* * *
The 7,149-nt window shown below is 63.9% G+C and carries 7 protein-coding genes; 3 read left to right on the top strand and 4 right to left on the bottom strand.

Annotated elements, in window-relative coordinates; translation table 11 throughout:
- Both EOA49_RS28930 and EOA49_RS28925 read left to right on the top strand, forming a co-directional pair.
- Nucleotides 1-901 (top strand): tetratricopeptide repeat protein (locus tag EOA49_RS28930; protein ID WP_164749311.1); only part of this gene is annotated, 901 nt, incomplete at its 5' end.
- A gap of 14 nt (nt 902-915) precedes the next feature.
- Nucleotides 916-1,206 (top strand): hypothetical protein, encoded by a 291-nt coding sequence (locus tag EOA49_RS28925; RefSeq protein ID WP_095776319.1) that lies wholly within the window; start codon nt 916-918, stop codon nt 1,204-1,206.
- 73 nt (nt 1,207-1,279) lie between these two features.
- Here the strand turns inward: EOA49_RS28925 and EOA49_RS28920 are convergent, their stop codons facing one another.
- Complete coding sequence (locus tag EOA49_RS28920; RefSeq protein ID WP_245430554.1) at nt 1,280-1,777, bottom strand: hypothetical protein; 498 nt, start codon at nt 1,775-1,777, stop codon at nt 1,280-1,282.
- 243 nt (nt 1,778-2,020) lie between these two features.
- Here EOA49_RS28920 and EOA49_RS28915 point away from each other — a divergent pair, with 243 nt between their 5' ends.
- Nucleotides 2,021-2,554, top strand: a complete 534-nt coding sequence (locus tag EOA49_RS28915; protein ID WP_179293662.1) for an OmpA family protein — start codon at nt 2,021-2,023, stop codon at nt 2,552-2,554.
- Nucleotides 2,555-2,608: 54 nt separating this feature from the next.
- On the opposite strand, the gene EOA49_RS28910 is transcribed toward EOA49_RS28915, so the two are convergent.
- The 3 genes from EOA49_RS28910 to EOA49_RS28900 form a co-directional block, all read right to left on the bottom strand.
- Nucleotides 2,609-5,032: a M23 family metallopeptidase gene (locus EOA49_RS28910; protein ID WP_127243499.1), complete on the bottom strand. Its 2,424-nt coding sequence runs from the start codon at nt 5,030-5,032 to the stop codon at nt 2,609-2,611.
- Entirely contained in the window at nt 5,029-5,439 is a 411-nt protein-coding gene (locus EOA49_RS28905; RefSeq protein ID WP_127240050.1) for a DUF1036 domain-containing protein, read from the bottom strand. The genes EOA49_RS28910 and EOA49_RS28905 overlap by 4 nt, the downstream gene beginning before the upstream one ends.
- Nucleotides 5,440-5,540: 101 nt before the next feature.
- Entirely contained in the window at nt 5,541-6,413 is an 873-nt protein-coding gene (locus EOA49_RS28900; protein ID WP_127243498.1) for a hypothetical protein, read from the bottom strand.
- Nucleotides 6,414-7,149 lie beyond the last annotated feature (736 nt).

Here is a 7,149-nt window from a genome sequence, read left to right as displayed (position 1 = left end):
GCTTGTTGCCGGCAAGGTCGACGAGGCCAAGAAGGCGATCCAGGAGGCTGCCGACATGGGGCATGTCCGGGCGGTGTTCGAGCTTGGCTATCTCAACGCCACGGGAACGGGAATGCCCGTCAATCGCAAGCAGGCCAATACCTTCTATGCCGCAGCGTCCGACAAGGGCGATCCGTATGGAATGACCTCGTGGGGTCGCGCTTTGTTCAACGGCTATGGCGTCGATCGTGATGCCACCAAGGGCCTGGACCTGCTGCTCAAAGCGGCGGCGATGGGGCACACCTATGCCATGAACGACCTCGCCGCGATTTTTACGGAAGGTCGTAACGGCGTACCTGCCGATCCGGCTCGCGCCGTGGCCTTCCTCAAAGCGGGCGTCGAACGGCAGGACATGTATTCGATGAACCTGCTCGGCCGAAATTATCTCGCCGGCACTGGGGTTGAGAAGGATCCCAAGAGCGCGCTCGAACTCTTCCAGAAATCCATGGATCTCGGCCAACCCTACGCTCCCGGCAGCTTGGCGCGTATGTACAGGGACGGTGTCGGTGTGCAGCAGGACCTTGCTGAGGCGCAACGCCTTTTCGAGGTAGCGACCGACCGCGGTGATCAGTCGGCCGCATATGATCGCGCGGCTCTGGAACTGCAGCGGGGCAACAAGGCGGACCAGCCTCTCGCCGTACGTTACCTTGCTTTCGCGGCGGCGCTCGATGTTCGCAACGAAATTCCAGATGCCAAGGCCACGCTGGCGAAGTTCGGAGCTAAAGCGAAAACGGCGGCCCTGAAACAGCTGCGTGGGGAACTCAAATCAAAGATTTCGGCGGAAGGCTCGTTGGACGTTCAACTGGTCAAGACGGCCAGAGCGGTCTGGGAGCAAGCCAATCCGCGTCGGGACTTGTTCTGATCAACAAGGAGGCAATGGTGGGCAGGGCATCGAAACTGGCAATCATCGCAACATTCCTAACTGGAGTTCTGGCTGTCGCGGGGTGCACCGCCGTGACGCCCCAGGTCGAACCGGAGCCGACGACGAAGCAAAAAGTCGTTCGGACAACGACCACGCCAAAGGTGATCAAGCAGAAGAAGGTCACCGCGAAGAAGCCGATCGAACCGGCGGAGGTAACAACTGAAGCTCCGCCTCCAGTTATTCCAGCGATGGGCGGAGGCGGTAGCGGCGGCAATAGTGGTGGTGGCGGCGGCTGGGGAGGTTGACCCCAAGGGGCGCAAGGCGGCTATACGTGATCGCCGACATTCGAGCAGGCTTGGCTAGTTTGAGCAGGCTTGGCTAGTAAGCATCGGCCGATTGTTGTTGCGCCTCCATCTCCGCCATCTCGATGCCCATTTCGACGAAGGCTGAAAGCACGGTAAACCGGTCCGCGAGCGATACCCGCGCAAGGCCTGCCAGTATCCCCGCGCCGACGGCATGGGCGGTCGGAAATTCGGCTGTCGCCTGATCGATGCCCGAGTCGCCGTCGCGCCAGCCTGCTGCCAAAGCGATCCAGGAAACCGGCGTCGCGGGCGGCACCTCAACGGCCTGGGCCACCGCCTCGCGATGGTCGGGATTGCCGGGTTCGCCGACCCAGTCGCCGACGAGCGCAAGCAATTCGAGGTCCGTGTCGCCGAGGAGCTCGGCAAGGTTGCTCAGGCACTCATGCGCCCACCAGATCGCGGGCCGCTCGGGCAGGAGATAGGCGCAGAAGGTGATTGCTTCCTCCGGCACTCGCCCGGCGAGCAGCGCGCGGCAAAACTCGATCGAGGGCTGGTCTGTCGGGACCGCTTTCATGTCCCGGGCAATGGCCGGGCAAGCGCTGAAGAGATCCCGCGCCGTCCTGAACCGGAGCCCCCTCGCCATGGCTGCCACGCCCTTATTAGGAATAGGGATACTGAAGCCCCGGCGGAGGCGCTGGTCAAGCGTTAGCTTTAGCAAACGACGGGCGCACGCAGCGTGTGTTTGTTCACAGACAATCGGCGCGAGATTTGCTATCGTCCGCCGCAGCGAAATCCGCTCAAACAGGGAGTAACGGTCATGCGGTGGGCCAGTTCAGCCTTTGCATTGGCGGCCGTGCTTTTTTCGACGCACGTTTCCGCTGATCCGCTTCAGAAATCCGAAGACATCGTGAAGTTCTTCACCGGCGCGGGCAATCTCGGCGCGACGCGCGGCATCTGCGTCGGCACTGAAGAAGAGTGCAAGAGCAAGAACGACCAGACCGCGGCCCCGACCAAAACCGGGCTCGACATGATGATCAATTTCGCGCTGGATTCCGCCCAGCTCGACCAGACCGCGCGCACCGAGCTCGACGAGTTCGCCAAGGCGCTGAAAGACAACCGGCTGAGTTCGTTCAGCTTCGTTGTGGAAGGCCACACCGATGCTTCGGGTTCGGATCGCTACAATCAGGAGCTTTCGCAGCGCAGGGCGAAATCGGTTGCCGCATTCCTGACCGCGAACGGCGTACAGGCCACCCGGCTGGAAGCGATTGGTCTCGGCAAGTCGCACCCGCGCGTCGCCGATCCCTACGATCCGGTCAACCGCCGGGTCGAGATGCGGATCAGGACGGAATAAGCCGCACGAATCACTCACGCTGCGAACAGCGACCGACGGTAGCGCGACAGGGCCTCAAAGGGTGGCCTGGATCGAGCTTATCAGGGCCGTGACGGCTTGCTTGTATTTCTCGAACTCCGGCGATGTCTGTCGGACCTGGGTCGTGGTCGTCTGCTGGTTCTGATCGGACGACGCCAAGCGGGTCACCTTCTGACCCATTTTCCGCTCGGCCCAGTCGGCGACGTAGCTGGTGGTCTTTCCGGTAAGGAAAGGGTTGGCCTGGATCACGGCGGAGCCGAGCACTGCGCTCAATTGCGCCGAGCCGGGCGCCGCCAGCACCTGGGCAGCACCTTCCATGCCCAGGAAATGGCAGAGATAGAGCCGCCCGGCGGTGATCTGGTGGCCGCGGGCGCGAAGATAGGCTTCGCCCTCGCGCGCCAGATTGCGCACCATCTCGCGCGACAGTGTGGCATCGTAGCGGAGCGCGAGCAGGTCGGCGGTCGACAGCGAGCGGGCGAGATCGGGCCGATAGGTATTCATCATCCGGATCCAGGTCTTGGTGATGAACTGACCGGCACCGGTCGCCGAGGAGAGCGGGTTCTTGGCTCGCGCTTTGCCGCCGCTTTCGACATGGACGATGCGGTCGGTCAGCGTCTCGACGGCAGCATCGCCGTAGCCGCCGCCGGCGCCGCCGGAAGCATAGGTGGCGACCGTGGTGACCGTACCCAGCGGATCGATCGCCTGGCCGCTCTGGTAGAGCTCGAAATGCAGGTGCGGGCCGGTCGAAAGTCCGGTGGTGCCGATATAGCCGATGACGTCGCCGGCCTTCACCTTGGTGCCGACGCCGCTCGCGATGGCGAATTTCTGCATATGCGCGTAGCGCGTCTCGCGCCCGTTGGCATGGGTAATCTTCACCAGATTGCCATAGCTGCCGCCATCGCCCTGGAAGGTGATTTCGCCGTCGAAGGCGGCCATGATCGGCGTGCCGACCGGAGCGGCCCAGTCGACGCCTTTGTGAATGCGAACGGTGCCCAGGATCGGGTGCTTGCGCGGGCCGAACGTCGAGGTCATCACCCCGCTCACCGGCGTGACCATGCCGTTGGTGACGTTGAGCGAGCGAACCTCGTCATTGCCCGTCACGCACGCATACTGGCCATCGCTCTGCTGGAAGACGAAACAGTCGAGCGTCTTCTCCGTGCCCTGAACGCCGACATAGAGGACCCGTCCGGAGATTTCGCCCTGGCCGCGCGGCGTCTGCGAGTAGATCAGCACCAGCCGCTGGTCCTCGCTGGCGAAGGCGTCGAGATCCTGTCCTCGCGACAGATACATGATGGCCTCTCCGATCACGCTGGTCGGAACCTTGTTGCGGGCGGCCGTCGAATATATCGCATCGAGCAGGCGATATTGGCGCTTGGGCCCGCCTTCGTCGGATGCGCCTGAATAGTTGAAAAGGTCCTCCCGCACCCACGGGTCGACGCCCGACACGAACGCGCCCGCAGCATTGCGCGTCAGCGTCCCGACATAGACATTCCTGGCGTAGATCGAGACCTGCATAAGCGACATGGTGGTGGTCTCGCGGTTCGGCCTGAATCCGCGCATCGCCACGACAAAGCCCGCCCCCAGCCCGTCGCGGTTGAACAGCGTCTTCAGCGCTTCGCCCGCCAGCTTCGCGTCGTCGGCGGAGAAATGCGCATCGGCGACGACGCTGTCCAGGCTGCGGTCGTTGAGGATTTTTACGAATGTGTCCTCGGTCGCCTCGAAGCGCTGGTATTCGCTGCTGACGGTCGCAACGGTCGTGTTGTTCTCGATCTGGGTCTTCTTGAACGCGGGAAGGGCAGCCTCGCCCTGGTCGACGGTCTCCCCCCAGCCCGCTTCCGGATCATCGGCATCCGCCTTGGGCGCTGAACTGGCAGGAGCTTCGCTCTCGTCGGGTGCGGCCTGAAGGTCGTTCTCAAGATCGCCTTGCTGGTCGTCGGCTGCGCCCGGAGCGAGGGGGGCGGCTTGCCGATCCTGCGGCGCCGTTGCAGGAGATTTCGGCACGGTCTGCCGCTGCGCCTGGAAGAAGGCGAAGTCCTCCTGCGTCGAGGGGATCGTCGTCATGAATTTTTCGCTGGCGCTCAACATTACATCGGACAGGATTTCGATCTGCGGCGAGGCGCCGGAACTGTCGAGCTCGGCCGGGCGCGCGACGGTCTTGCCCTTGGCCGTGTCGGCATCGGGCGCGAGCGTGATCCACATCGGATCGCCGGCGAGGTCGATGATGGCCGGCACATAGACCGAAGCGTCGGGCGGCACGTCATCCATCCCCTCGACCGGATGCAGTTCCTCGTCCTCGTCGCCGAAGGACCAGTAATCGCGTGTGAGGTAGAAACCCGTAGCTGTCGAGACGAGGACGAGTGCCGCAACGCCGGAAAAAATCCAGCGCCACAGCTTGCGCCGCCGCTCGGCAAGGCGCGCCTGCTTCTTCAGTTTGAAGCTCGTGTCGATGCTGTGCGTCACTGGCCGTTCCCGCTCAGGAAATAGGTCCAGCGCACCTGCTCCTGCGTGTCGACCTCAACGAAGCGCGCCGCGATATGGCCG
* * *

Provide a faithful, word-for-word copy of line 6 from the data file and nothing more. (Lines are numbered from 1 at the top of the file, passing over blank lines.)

- Nucleotides 916-1,206 (top strand): hypothetical protein, encoded by a 291-nt coding sequence (locus tag EOA49_RS28925; RefSeq protein ID WP_095776319.1) that lies wholly within the window; start codon nt 916-918, stop codon nt 1,204-1,206.